Senior Chief Petty Officer Jayme Pastoric/US Navy/DVIDS
- In a recent interview with PBS, retired SEAL Adm. Bill McRaven said, "SEAL training really doesn’t have a lot to do with how big and how strong and how fast you are. There’s only one thing you have to do in SEAL training. And that’s not quit."
- McRaven was head of the Joint Special Operations Command when US Navy SEALs raided Osama bin Laden’s compound in Abbottabad, Pakistan in 2011.
- SEAL candidates go through a rigorous training process, including a "Hell Week" in which recruits sleep only about four hours per night.
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In an interview with PBS News Hour’s Judy Woodruff, retired Adm. Bill McRaven, the former SEAL who oversaw the 2011 raid on Osama Bin Laden’s compound as the head of Joint Special Operations Command, told Woodruff that there’s only thing a SEAL recruit has to do during their grueling training: "Not quit."
"So, the one thing that defines everybody that goes through SEAL training is that they didn’t ring the bell, as we say," McRaven said. "They didn’t quit. And that’s really what you’re trying to find in the young SEAL students, because, in the course of your career, you’re going to be cold, wet, miserable. You’re going to kind of fail often as a result of bad missions, bad training."
McRaven started out his Navy career as a SEAL, rising through the ranks until he was charged with overseeing the entire special forces community as the commander of the US Special Operations Command (USSOCOM).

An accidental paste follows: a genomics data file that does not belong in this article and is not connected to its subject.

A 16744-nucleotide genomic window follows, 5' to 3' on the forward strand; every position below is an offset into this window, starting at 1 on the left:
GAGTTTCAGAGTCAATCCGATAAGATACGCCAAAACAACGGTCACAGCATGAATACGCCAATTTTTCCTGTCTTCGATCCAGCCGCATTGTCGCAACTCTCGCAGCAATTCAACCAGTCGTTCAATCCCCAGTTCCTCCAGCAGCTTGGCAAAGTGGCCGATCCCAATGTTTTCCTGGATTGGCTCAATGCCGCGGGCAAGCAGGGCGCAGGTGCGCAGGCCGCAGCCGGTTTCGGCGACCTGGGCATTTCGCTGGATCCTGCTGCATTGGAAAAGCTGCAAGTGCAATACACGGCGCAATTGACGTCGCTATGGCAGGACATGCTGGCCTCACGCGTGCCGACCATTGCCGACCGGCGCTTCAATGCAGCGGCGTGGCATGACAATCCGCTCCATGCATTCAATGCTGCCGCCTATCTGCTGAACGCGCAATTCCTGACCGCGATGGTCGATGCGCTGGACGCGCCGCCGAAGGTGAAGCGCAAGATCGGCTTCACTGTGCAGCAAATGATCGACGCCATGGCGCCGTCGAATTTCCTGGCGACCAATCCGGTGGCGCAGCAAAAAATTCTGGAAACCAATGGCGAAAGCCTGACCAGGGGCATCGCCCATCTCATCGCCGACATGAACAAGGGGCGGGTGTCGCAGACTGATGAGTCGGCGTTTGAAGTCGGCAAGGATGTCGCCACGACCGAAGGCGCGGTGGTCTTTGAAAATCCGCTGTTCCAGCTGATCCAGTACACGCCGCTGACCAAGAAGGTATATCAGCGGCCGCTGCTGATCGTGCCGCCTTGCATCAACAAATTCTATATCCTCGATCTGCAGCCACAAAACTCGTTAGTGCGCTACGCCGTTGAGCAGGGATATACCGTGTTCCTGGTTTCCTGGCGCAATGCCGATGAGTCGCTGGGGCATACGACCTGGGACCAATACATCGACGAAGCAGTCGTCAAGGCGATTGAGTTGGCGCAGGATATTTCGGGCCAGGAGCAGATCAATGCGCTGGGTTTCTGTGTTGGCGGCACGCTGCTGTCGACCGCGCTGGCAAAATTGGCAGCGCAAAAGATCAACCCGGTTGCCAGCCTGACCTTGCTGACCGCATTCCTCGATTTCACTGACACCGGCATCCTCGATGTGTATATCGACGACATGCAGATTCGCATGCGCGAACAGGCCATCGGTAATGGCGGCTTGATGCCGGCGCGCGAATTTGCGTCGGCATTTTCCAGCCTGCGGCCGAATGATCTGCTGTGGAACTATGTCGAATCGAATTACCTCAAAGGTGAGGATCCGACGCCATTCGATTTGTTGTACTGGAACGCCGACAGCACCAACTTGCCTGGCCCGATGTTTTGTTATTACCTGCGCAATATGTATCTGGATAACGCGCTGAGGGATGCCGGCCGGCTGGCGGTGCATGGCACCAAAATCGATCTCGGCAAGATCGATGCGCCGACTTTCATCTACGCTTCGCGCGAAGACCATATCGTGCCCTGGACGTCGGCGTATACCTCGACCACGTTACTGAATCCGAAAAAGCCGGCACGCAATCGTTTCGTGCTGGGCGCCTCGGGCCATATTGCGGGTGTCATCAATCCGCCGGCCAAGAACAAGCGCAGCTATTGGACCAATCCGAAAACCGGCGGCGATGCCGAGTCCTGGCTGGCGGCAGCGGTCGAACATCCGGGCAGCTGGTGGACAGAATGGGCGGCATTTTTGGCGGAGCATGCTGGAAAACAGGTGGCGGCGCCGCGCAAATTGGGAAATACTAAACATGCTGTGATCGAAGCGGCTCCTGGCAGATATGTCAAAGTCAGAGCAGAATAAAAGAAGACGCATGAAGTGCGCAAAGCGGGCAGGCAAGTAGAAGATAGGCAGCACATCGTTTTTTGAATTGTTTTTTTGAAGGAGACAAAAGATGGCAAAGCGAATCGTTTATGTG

While tenacity is an essential part of being a great SEAL, there’s a lot of training that goes into being a part of the Navy’s most elite fighting squad.
Before even heading to BUD/S recruits go to Naval Special Warfare Prep in Great Lakes, Illinois for two months of physical and mental preparation.
MC1 Les Long/US Navy/DVIDS
Candidates learn the ropes at Naval Special Warfare orientation, which lasts three weeks and orients trainees to what lies ahead at Basic Underwater Demolition/SEAL training.
U.S. Navy photo by Petty Officer 1st Class Abe McNatt
"During Orientation, officers and enlisted candidates become familiar with the obstacle course, practice swimming and learn the values of teamwork and perseverance. Candidates must show humility and integrity as instructors begin the process of selecting the candidates that demonstrate the proper character and passion for excellence," according to the SEALs and Surface Warfare Combatant Craft website.
SEAL candidates start the Surf Passage, one of the most well known parts of SEAL training.
U.S. Navy Photo by Mass Communication Specialist 1st Class Lynn F. Andrews/RELEASED/DVIDS
Surf Passage is a notoriously challenging part of BUD/S training, as Business Insider previously reported. During orientation, SEAL and Special Warfare Combatant Craft Crewmen candidates, usually divided into teams of six or seven, carry their boats above their heads down the beach toward the ocean. They must take their boats waist-deep into the water before they can get in, and paddle out toward breaking waves, which can be three to five feet high — or larger.
Sometimes boats flip over, scattering crew and gear in what’s called a "yard sale." But if teams successfully make it out past the breakers, they get to ride the waves back to shore.
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